As things stand, Parliament is prorogued until 14 October (unless overturned in the courts).  There are probably an infinite number of scenarios of what may happen in the coming month or two. Here is a run though of the main ones and what the implication is for no-deal probability. 

1.      The Prime Minister puts an amended Brexit deal to Parliament before 19 October. 

Some tweaks to the EU withdrawal agreement (Theresa May's deal) could be agreed with the EU and brought back for a vote by MPs.  The chances of MPs approving this may be slim (it will hinge on whether it secure support from enough Labour MPs to outweigh hard Brexit MPs opposed to any deal).  If enough votes can be found, then we would avert a no-deal.  We would then have an election after leaving on 31 October with a deal.  If a deal is not agreed then we face the next scenario.

If not, either manages to fend off rebel MPs and legal challenges for two weeks and leads the UK into a no-deal Brexit or we either face no-deal or  In this scenario a determined Prime Minister might decide to circumvent in some way the requirement to ask the EU for a delay to Brexit – without MPs sitting there is little they could immediately do to stop this and legal proceedings might take us beyond 3 October.  In this scenario no-deal could be a strong probability.

2.      The Prime Minister or an EU leader prompts a no-deal Brexit on 31 October

There has been plentiful media speculation about the various rouses the government might use to provoke a no-deal Brexit. A determined Prime Minister could provoke the EU into refusing to agree to an extension to article 50 or one or more EU leaders could decide to vote against an extension. Either way, a no-deal Brexit would happen on 31 October.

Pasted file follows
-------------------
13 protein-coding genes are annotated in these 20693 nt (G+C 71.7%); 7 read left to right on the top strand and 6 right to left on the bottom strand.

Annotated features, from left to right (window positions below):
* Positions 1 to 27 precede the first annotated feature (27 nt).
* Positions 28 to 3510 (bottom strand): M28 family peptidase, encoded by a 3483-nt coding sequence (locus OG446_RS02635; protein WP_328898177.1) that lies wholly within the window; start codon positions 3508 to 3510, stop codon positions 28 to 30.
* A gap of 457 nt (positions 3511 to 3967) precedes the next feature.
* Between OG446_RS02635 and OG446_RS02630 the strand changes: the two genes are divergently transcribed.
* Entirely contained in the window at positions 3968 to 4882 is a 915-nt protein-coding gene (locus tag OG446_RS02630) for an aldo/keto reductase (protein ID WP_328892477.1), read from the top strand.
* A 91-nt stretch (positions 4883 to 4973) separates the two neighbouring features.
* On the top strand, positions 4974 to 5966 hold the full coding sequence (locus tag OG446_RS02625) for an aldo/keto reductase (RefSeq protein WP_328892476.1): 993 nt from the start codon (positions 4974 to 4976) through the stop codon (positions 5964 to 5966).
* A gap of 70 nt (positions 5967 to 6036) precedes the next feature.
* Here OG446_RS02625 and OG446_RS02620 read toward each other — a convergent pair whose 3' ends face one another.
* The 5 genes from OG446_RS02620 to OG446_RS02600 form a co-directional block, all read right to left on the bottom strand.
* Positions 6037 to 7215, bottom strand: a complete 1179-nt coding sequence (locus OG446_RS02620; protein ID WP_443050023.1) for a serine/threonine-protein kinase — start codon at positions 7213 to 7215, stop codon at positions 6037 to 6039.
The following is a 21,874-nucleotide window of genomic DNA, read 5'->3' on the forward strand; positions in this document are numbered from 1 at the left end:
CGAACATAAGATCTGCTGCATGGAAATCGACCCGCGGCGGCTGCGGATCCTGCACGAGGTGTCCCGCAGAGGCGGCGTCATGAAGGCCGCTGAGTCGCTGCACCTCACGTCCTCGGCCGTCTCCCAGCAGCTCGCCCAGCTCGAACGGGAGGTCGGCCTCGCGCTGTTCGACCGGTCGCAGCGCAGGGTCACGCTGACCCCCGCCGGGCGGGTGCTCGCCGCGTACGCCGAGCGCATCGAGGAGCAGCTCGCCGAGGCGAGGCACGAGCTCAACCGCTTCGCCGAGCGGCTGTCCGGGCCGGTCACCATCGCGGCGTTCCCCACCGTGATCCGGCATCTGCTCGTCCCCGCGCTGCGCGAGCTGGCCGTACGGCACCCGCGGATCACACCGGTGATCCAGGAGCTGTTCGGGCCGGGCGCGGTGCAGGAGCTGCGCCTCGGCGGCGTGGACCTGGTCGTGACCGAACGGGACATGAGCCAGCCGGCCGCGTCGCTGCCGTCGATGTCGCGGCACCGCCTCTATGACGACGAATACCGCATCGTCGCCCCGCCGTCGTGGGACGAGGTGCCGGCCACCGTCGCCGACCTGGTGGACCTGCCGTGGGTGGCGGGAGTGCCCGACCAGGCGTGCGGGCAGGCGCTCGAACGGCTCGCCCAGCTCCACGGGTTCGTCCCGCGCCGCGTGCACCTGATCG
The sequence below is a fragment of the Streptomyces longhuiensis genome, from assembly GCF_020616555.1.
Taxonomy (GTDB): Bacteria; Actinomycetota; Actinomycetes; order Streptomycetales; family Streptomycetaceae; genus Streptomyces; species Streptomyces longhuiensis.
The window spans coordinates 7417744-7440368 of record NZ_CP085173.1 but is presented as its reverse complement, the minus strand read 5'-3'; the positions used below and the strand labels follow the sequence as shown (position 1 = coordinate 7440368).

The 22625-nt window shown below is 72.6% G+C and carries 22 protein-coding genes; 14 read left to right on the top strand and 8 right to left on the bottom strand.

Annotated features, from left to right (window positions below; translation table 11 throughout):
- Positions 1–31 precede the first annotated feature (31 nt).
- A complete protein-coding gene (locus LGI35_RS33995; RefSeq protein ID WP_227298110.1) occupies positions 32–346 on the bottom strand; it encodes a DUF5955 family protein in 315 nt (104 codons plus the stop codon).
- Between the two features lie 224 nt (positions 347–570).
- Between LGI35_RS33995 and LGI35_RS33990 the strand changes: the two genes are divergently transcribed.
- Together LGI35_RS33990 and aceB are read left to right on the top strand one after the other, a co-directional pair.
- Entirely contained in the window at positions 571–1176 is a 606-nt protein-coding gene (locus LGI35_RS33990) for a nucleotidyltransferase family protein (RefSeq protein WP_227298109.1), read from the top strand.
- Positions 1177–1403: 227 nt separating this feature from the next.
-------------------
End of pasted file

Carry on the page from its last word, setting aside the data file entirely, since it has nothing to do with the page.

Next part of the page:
3. An interim Prime Minister requests an extension to article 50 and this is agreed by the EU.  

Boris Johnson said he would die in a ditch before requesting an extension.  Under this scenario, if he did not request an extension by 19 October either he might resign, or he might lose a vote of confidence and be replaced by a temporary Prime Minister who would request an extension to article 50 and then call an election. This scenario has a good chance of averting no-deal on 31 October - provided every EU leader agrees to the request. No-deal is still possible if the EU attach conditions which MPs and the government reject.  This also still allows for no-deal at a later date after an election...

4.      Parliament is dissolved after 31 October – which would suggest an election around 9 December at earliest. 

This is a variant on version 3 above.  The probability of no-deal after this election depends upon who wins the election.  If we have another deadlocked parliament like the one that was elected in 2017 then we can expect further continued uncertainty!

 Conclusion

We can’t predict what will happen. 

Events will unfold over the coming weeks, hotting up when MPs return to Parliament on 14 October. 

We can be confident there will be an election at some point before Christmas. 

The timing of the election will determine whether or not no-deal is avoided on 31 October. If it is averted on 31 October, a no-deal Brexit in December or January remains a very possible outcome of the subsequent election.